Ambulatory blood pressure measurement (ABPM) is recommended to assess optimal blood pressure (BP) control, the most important factor in management post acute aortic syndrome (AAS). Data in this case are lacking. ABPM has previously been shown to be more closely associated with prognosis than clinical values. We assessed these advantages in post AAS.Design and method:
We retrospectively collected data from 111 patients with Type B AAS from January 2004 to September 2014. Controlled BP group was defined according to a 24-h BP under 130/80 mmHg. The follow-up began at discharge.Results:
The population consisted of 85 males, with a mean age of 60.9+/−12.9 years and a mean body mass index of 28.4 +/−6.2 Kg/m2. The mean delay between ABPM and AAS was 4.4 +/−10.2 months. The mean 24-h BP of the entire population was 123.9/71 +/−15.2/8.8 mmHg. BP was not controlled in 41 patients (36.9%). The treatment score at discharge was 3.9+/−1.4. There was no difference between groups regarding the class of antihypertensive drugs. The mean glomerular filtration rate was 83.3 +/−28.5 mL/mn/1.73 m2, with no difference between groups. Peripheral stent implantation in the acute phase (OR = 3.857 [1.199–12.406], p = 0.023), higher left ventricular ejection fraction (OR = 1.092 [1.005–1.187], p = 0.038) and higher platelet count at discharge (OR = 1.064 [1.018–1.112], p = 0.006) were identified as predictors of good BP control by multivariate analysis. There was no difference between groups regarding the incidence of aortic intervention. Prognostic analysis to identify predictors of mortality, cardiovascular event, or aortic event during follow-up showed night-time systolic BP was associated with aortic events at follow-up (HR = 1.017 [1–1.034], p = 0.0486), particularly for a threshold of 124 mmHg or more (HR = 1.967 [1.052–3.678], p = 0.0341).Conclusions:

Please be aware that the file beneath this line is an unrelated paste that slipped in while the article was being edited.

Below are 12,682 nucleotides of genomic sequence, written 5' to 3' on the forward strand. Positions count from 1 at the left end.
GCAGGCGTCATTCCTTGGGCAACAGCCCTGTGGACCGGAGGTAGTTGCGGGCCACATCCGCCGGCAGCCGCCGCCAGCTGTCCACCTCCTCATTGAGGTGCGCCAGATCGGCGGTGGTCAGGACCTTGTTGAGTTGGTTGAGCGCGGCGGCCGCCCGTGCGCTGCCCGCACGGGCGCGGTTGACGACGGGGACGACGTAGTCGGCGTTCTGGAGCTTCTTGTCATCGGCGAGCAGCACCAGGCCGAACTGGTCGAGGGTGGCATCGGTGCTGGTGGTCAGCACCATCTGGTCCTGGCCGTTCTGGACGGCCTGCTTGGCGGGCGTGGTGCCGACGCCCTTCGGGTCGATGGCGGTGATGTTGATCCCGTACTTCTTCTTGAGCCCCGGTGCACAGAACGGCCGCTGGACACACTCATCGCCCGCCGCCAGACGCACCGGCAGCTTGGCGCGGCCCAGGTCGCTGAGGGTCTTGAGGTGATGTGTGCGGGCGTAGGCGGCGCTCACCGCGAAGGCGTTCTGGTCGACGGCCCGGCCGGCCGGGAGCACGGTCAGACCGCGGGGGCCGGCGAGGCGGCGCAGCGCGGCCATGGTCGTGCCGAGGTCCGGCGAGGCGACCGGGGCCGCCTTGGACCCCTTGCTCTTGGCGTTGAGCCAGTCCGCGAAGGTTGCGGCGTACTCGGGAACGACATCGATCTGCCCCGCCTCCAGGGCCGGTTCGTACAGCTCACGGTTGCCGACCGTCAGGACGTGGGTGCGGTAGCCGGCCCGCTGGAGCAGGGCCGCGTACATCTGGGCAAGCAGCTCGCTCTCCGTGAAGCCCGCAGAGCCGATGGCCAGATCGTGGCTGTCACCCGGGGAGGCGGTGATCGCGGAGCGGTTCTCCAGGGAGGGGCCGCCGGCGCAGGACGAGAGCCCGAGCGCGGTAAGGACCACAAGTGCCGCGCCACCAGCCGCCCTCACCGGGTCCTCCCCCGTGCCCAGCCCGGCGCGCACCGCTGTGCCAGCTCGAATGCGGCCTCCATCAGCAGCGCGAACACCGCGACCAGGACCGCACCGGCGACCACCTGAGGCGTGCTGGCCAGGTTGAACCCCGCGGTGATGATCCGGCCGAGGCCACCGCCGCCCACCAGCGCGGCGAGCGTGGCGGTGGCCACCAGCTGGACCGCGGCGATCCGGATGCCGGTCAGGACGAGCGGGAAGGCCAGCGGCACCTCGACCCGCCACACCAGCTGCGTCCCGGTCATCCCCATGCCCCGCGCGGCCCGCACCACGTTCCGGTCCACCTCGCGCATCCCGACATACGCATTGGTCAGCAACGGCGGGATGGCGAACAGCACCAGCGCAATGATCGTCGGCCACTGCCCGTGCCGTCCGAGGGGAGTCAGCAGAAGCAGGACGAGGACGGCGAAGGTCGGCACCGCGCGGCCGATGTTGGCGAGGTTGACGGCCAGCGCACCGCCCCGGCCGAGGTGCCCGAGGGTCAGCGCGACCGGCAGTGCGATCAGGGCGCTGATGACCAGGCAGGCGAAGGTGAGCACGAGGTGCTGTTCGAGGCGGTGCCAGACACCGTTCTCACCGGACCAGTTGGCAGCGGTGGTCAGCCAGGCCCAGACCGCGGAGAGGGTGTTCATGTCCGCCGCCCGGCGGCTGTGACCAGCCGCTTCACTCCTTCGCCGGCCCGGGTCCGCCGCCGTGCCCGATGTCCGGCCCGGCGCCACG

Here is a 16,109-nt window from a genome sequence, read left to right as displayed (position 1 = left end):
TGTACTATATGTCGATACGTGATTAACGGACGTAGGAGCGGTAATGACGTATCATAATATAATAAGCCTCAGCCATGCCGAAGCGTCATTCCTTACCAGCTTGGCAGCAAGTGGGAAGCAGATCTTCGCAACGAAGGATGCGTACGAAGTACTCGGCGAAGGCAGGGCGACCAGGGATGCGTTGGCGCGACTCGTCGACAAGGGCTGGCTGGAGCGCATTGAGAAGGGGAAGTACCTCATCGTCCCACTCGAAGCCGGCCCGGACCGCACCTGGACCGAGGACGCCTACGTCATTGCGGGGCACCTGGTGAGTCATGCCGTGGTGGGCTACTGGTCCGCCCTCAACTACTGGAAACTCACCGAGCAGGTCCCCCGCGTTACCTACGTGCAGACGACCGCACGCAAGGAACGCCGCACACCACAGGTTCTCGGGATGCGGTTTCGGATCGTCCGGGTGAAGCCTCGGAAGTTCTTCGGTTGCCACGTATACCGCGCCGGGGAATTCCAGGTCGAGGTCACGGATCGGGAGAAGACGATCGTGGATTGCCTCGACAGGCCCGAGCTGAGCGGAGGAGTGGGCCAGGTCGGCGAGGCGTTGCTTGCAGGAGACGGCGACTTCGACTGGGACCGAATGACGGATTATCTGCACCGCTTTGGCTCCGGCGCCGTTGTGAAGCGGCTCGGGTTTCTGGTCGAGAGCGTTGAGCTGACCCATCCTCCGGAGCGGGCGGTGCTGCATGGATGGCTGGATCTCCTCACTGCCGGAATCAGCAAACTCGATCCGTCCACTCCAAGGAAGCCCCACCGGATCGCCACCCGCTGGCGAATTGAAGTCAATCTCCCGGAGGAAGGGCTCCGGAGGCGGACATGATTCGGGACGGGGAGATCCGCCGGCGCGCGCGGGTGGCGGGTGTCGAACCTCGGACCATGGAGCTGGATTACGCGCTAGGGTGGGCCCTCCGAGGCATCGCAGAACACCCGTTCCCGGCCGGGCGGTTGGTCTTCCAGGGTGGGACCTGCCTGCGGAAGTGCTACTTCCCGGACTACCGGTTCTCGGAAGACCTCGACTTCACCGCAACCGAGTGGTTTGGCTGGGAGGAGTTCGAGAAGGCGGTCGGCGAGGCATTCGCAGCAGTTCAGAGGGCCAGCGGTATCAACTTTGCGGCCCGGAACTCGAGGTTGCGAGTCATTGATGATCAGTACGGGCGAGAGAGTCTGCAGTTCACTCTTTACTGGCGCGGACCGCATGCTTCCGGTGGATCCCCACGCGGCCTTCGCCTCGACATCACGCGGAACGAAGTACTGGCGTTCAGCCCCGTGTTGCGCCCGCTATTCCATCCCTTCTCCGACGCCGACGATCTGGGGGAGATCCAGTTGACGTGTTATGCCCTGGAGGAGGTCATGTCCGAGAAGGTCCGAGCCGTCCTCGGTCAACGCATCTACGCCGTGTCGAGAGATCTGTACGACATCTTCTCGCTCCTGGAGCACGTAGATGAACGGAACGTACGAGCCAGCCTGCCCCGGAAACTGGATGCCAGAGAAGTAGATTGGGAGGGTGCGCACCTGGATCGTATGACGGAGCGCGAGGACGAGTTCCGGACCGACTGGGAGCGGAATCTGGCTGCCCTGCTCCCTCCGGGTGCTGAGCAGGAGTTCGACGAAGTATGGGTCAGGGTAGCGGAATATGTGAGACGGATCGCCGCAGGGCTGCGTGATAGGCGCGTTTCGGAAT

ABPM could be useful in the management of patients post AAS. Peripheral revascularization to prevent malperfusion improves BP control and therefore offers a new method in the early phase management of ASS. Night-time systolic BP has a significant effect on the incidence of aortic events during follow-up.